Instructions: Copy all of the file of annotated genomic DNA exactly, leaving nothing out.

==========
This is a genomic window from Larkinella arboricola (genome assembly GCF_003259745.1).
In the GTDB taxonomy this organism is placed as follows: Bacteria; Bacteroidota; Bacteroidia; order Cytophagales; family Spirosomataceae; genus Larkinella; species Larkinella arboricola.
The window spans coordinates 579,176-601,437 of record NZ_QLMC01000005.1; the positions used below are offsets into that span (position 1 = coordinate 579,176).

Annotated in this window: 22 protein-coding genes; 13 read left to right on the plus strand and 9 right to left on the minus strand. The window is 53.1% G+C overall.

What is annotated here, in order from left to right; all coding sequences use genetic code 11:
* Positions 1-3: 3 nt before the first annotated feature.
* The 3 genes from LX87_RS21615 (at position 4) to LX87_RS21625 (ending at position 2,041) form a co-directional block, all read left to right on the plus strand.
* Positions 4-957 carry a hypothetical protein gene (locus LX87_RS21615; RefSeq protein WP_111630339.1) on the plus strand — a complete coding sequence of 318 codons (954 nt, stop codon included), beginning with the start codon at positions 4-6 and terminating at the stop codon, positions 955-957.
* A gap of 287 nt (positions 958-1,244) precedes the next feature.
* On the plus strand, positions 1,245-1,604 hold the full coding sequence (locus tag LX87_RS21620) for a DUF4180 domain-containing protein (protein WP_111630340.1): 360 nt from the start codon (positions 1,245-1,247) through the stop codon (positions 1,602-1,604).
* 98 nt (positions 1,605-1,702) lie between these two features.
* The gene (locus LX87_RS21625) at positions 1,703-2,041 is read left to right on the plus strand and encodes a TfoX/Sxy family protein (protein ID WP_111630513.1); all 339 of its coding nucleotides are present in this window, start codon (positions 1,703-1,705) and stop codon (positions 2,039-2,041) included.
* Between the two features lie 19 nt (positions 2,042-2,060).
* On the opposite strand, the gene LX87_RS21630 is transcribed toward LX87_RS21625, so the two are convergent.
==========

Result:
This is a genomic window from Larkinella arboricola (genome assembly GCF_003259745.1).
In the GTDB taxonomy this organism is placed as follows: Bacteria; Bacteroidota; Bacteroidia; order Cytophagales; family Spirosomataceae; genus Larkinella; species Larkinella arboricola.
The window spans coordinates 579,176-601,437 of record NZ_QLMC01000005.1; the positions used below are offsets into that span (position 1 = coordinate 579,176).

Annotated in this window: 22 protein-coding genes; 13 read left to right on the plus strand and 9 right to left on the minus strand. The window is 53.1% G+C overall.

What is annotated here, in order from left to right; all coding sequences use genetic code 11:
* Positions 1-3: 3 nt before the first annotated feature.
* The 3 genes from LX87_RS21615 (at position 4) to LX87_RS21625 (ending at position 2,041) form a co-directional block, all read left to right on the plus strand.
* Positions 4-957 carry a hypothetical protein gene (locus LX87_RS21615; RefSeq protein WP_111630339.1) on the plus strand — a complete coding sequence of 318 codons (954 nt, stop codon included), beginning with the start codon at positions 4-6 and terminating at the stop codon, positions 955-957.
* A gap of 287 nt (positions 958-1,244) precedes the next feature.
* On the plus strand, positions 1,245-1,604 hold the full coding sequence (locus tag LX87_RS21620) for a DUF4180 domain-containing protein (protein WP_111630340.1): 360 nt from the start codon (positions 1,245-1,247) through the stop codon (positions 1,602-1,604).
* 98 nt (positions 1,605-1,702) lie between these two features.
* The gene (locus LX87_RS21625) at positions 1,703-2,041 is read left to right on the plus strand and encodes a TfoX/Sxy family protein (protein ID WP_111630513.1); all 339 of its coding nucleotides are present in this window, start codon (positions 1,703-1,705) and stop codon (positions 2,039-2,041) included.
* Between the two features lie 19 nt (positions 2,042-2,060).
* On the opposite strand, the gene LX87_RS21630 is transcribed toward LX87_RS21625, so the two are convergent.